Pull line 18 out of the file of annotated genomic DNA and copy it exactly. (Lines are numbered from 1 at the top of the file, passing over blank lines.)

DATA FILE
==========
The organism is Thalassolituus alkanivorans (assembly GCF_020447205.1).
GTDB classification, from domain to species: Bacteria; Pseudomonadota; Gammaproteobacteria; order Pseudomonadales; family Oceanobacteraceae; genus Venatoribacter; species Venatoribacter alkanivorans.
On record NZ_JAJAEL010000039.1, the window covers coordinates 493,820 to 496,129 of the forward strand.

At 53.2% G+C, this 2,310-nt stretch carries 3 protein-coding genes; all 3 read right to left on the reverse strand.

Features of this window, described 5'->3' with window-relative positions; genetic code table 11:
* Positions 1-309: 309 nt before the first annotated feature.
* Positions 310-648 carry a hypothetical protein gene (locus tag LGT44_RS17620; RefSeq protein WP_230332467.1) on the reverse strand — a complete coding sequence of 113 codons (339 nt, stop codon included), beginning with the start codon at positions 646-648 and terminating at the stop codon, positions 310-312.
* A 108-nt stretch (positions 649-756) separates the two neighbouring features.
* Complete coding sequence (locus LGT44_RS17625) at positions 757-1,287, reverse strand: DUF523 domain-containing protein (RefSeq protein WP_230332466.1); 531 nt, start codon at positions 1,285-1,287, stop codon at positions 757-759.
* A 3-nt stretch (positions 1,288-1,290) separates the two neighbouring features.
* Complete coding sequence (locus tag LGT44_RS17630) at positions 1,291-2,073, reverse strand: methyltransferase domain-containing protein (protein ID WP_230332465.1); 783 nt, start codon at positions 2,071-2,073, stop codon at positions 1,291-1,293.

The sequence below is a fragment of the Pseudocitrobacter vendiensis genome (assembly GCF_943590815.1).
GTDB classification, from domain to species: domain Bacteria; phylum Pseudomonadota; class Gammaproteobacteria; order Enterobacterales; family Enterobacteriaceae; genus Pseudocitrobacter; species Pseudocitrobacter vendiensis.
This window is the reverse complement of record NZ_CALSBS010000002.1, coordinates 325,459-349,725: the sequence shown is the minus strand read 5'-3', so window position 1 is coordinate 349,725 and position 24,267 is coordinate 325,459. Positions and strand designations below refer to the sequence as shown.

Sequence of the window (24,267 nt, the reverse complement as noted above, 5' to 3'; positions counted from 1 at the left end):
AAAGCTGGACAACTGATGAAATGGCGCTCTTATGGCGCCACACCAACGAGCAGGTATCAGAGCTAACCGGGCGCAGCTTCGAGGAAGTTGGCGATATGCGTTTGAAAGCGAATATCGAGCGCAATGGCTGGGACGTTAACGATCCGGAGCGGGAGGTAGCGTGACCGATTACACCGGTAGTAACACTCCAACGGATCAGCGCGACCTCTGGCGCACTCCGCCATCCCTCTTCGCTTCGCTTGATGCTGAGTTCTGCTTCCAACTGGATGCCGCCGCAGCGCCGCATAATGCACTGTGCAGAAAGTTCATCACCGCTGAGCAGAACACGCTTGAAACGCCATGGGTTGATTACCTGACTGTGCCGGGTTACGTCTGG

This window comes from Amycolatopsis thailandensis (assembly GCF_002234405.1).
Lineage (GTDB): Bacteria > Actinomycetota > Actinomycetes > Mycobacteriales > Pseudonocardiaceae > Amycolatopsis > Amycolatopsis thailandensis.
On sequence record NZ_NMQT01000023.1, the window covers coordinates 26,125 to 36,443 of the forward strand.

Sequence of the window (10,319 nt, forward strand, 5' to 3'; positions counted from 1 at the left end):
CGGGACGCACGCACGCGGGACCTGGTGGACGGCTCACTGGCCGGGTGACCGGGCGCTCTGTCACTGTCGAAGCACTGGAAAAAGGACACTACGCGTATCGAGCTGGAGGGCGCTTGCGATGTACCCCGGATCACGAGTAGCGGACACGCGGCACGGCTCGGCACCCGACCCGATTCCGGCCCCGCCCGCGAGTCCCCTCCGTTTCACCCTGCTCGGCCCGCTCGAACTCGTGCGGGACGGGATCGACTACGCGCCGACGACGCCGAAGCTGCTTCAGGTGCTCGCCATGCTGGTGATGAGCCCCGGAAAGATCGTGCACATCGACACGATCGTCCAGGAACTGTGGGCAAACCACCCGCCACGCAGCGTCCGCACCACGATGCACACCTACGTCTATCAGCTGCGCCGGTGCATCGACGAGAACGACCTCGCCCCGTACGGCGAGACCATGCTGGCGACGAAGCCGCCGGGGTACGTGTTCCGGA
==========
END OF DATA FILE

Lineage (GTDB): Bacteria > Actinomycetota > Actinomycetes > Mycobacteriales > Pseudonocardiaceae > Amycolatopsis > Amycolatopsis thailandensis.